As my colleagues and administrators can attest, I skew a bit on the enthusiastic side. When I learn something new, am asked for help, or am excited about a lesson I tend to come in full speed, guns a-blazing. But as I’ve learned, when you’re trying to get folks to come along with you, sometimes a gentle nudge works better than a giant push.
Case in point:
Last March, I was fortunate enough to have been selected with 51 other teachers to attend the PBS Digital Summit which took place last weekend. A quick summary of my two days there:
And this was before the day that we spent at ISTE.
Needless to say that with introduction to new tech tools, dozens of ideas I’d heard, and connections I’d made with other like-minded teachers - I was completely amped up. I had a million and one thoughts about how all of this could benefit our students back home. Look out LMS teachers, Marcia has been at a conference and she’s coming for you!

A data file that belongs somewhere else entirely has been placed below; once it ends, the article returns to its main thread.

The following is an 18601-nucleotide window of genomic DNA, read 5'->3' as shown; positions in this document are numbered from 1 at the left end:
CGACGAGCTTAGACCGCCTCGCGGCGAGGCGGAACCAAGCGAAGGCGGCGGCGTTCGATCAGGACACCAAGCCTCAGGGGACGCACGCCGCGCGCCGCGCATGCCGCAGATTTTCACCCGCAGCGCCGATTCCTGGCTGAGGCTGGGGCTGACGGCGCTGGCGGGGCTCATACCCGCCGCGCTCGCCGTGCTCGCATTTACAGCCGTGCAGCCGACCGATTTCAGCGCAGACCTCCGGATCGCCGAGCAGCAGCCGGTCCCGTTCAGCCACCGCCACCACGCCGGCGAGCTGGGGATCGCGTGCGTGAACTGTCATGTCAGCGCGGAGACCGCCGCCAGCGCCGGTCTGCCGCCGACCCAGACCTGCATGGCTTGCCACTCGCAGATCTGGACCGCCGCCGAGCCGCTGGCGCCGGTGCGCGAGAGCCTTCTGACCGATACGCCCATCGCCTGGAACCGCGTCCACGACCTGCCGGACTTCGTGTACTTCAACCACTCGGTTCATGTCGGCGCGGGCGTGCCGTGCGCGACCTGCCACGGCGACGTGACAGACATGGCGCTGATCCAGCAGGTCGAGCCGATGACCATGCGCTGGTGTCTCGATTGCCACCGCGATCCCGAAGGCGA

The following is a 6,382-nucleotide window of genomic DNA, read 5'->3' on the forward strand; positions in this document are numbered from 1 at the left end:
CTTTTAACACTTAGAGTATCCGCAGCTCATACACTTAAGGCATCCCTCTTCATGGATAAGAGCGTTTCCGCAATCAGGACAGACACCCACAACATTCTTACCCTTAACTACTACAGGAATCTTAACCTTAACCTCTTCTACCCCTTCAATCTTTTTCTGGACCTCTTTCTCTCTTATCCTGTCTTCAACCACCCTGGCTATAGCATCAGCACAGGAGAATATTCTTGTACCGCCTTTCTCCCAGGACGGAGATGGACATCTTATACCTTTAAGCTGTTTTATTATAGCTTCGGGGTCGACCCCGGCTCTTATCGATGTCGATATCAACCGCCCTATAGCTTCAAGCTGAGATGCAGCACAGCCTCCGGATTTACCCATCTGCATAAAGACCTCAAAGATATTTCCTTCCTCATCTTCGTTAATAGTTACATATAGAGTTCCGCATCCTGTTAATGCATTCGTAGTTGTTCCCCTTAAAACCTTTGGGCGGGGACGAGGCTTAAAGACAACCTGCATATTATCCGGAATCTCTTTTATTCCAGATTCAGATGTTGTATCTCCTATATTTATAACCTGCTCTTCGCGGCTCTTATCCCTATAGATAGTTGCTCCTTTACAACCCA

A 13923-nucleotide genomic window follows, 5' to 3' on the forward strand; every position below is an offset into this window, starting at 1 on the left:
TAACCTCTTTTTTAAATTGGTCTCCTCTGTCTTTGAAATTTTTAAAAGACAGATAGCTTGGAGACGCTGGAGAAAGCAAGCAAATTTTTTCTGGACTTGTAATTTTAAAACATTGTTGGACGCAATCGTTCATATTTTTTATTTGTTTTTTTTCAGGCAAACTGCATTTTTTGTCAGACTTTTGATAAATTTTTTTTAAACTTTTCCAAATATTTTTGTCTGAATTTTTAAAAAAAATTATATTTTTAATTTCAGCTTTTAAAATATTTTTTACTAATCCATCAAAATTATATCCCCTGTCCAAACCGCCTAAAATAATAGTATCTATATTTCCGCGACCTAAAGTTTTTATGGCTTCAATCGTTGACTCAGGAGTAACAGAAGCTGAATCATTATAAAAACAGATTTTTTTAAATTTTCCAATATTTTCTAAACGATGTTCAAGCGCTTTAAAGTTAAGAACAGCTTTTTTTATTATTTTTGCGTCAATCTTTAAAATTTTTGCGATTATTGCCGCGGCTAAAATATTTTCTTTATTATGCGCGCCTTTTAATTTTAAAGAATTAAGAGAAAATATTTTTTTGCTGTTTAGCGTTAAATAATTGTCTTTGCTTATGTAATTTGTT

Thankfully, that didn’t happen.
My husband had flown to Denver with me, and as our oldest child is in graduate school about an hour from Denver, we chose to spend several days visiting her after I’d finished up at the Digital Summit and ISTE. It was the best thing I could have done.
Sitting around a fire pit in the back yard talking and catching up, walking the new puppy to the dog park, and spending two days hiking in the mountains was the absolute perfect way to follow my weekend of techno-fabulousness. Unplugging myself from the digital world, focusing my attention on those whom I hold precious, and spending hours wondering in awe at the majesty of Rocky Mountain National Park (thank you Theodore Roosevelt) helped me slow my roll and calm down from the frenzy of learning in which I’d been immersed.
I am now able to look at my notes, pictures, and conference materials with fresh eyes. Fully rested, I am better able to make the connections from presentation to practice.
Just as excited, but less frenzied I can plan how to integrate my learning into my classroom. I can share with others in a way that is a little more thoughtful and a little less “you need to try this now!” Perhaps I’ll even persuade them to come along on the journey.
As a teacher librarian in a 6-8 middle school, when I'm not dreaming up all sorts of tactics to get books into my students' hands, I am seeking new ways to harness technology to help them learn.
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